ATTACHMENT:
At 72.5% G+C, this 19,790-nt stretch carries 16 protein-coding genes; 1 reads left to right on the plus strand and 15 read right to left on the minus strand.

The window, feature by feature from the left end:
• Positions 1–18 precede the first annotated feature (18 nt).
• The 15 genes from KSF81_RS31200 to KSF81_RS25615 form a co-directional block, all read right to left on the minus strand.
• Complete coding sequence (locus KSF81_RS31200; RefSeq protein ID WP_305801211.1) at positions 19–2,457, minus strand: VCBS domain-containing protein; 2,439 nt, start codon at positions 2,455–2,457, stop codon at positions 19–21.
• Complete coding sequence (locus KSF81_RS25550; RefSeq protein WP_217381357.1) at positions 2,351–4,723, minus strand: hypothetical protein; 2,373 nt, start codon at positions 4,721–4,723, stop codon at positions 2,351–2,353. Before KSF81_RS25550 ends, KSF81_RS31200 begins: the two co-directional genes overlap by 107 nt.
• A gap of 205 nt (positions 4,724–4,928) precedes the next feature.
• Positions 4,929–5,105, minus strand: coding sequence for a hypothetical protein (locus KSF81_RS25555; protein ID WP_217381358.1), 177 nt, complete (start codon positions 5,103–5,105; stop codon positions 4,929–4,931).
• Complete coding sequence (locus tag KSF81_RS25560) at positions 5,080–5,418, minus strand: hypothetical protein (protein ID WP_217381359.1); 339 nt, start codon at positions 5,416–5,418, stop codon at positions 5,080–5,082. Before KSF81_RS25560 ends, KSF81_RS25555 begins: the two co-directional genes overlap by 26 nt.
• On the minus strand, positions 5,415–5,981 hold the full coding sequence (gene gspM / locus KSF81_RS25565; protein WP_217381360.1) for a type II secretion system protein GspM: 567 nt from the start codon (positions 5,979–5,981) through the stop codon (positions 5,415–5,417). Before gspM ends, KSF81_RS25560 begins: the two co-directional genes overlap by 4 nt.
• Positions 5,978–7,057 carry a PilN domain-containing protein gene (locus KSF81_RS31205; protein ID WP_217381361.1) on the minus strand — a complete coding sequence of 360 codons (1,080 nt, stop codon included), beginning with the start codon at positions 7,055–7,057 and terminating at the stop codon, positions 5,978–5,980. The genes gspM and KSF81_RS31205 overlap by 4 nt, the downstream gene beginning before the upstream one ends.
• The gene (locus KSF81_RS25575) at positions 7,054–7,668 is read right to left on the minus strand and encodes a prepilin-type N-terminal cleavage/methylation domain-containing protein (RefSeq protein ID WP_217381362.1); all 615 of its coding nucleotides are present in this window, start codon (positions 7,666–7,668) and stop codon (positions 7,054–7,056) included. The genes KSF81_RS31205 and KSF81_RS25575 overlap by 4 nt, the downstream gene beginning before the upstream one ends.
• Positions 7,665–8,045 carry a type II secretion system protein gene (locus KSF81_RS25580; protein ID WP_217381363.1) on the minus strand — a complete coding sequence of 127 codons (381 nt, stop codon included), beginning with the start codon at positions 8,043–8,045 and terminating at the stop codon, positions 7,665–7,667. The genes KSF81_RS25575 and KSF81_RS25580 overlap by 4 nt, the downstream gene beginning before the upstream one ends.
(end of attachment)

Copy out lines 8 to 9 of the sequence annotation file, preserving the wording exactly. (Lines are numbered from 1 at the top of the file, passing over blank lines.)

• Positions 4,929–5,105, minus strand: coding sequence for a hypothetical protein (locus KSF81_RS25555; protein ID WP_217381358.1), 177 nt, complete (start codon positions 5,103–5,105; stop codon positions 4,929–4,931).
• Complete coding sequence (locus tag KSF81_RS25560) at positions 5,080–5,418, minus strand: hypothetical protein (protein ID WP_217381359.1); 339 nt, start codon at positions 5,416–5,418, stop codon at positions 5,080–5,082. Before KSF81_RS25560 ends, KSF81_RS25555 begins: the two co-directional genes overlap by 26 nt.